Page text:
Critical Quarterly v39, n4 (Winter, 1997):81 (4 pages).
COPYRIGHT 1997 Editors of Critical Quarterly (UK)
During the 1990s there has been a fashion for popular psychology books about gender, language and communication. Bestsellers in this subgenre include Deborah Tannen's You Just Don't Understand and John Gray's Men Are From Mars, Women Are From Venus.(1) What these books argue, in a nutshell, is that women and men have communicational styles so divergent as to make misunderstanding between the sexes a routine (though usually unrecognised) cause of conflict and unhappiness. Men allegedly use language primarily to compete for status, whereas women use it to forge intimacy (in Tannen's phrase, men do 'report talk' and women do 'rapport talk'). The books advocate understanding and tolerance: we should accept that gender-preferential styles of speaking are different but equal and learn to be passively bilingual(2) Martian' and women's 'Venusian'.
Not all researchers agree that gender differences in the use of language are as pronounced as they are Popularly believed to be, and those linguists who do judge them significant are careful to attribute them to social factors. Recently, however, scientists at the Institute of Child Health published a study which suggested that male-female differences in communicational style might have a genetic basis. The scientists asked parents to assess their children's 'social cognition', using indicators like whether a child could intuit when an interlocutor' was angry, or had enough awareness of others to avoid interrupting them constantly. Some children in the study were girls with Turner's syndrome, meaning they had only one X chromosome rather than the two which are normal in females. These girls(3) scored lower for social cognition than their XX counterparts (as boys did by comparison with 'normal' girls), suggesting to the researchers that the skills being assessed might be associated with a gene on the X chromosome. No one claimed this piece of DNA had actually been identified, but the extensive press coverage of the study generally treated the existence of a 'female intuition' gene as a foregone conclusion. Explanations were typically of a vulgar Darwinist kind: for example, it was suggested that since men have spent millennia specialising in activities like hunting and making war, there might be some survival advantage in their lacking empathy or sensitivity.(4)
This study is not without flaws. There is a problem in basing conclusions about sex differences on parents' impressionistic judgments of their children's behaviour, since such judgments are likely to be filtered through cultural assumptions about what is normal or desirable for boys and girls; over time, the way parents respond to children's behaviour influences the way they behave. 'Boys will be boys' is a classic self-fulfilling prophecy. Equally, parents of girls with Turner's syndrome, assuming it has been explained to them that this is an abnormality of the sex chromosomes, may be looking for evidence that their daughters deviate from the supposed gender norm. But however we assess its findings, it seems to me that the study is a sign of the times, in more than one way. It resonates with all kinds of current cultural preoccupations -- about gender, about language, and about how we understand what it means to be human.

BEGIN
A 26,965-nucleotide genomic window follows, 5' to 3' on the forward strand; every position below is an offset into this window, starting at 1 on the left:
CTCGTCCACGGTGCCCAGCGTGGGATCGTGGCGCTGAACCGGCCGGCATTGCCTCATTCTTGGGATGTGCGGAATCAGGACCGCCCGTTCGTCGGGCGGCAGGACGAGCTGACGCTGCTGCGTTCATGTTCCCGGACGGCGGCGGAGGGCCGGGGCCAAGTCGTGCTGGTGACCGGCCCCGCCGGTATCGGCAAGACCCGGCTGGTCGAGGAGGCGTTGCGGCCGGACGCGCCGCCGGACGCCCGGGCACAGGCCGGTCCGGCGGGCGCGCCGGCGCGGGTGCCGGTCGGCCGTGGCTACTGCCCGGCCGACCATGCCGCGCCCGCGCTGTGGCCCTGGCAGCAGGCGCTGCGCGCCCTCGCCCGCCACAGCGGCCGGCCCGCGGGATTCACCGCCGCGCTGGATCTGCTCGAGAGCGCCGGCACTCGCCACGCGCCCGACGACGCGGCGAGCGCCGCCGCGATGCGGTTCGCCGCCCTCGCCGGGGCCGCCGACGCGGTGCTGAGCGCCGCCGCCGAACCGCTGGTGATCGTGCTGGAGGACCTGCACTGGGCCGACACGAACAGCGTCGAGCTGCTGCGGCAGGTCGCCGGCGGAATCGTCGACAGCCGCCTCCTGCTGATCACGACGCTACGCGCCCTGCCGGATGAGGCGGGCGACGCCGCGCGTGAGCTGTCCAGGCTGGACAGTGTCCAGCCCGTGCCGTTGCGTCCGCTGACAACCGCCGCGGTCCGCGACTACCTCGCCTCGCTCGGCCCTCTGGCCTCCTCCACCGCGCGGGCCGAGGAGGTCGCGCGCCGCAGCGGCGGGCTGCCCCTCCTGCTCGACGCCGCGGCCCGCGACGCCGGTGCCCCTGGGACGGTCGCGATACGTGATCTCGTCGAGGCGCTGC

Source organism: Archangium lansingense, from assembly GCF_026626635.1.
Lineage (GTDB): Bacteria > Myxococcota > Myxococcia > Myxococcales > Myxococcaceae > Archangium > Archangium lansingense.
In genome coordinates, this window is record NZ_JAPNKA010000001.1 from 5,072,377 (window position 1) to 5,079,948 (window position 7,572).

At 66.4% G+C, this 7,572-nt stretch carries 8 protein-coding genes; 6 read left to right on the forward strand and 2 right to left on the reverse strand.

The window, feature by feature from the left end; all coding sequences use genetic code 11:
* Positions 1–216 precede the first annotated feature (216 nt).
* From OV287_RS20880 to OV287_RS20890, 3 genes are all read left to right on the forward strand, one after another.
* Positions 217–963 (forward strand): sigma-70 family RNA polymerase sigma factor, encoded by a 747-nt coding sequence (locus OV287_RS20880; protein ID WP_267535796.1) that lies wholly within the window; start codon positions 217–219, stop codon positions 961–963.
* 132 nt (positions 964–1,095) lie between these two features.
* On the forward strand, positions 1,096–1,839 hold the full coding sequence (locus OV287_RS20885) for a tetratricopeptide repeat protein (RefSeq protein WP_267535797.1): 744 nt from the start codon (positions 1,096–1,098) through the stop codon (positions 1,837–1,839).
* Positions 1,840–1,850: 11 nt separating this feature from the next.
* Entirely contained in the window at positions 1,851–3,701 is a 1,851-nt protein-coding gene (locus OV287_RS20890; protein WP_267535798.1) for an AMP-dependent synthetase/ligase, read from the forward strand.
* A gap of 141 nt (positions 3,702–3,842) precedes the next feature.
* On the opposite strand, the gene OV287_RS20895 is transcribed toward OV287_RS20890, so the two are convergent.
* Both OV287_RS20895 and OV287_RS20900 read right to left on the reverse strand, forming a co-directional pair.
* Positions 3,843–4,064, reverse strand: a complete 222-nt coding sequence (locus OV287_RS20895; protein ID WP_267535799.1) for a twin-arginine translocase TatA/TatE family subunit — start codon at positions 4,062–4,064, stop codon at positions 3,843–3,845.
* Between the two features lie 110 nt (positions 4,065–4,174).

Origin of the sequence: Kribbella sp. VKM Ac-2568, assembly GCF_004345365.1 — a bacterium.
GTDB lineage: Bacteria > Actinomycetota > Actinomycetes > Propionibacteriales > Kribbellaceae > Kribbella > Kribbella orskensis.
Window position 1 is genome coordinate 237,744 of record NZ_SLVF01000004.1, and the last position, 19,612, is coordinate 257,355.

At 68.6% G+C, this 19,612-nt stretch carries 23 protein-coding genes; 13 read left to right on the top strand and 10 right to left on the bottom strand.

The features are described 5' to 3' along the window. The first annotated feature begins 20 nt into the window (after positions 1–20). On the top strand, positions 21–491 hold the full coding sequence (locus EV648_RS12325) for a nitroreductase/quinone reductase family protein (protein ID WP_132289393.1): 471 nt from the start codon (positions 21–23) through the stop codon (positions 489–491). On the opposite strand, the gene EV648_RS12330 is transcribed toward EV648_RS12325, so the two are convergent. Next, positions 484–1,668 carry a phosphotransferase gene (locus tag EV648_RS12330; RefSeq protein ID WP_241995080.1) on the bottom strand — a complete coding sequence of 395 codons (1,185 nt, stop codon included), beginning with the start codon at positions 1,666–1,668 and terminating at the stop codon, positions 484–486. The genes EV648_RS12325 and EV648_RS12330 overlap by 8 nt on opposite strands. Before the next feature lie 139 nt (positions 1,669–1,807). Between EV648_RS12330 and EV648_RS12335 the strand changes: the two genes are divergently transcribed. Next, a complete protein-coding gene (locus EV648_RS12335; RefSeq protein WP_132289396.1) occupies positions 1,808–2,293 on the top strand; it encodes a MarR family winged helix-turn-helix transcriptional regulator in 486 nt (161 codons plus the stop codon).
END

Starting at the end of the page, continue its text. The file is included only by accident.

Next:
It's no coincidence that this research hit the headlines at a time when there is considerable anxiety about masculinity and men. It is striking too, how much of that anxiety has been focused on the symbolic issue of men's linguistic behaviour. Concerns about men's inability to communicate have been pervasive throughout this decade, manifesting themselves not only in the popular psychology literature but also in political discourses on crime and violence, health and education. The idea that boys and men have a communication problem was sufficiently consensual by the mid-1990s to sustain British Telecom's lengthy 'it's good to talk' campaign, in which a series of advertisements compared men's brusqueness unfavourably with women's verbal facility.(5) In both expert and popular domains, a stereotype of male conversational cluelessness now functions as shorthand for a whole range of ways in which men are felt to be a problem.
If we ask, 'why has the problem of men been figured so often as a problem about men's language?', one answer might be that increasingly there is a tendency to define virtually every problem as a communication problem. Youth unemployment, juvenile crime, marital breakdown, racial tensions in the workplace, domestic violence, sexual harassment and date rape have all been subject in recent years to programmes of expert intervention based on the notion that the root cause of these problems is inadequate communication or misunderstanding, and the solution is some kind of communication training. As some critics (particularly feminist ones) have observed, this represents the triumph of therapy over politics, since it glosses over material questions of power and inequality. It suggests that everyone means well and that we all have similar interests; there is no real conflict, only misunderstanding caused by verbal ineptitude. The huge sales enjoyed by books like Deborah Tannen's suggest that this is a comforting idea.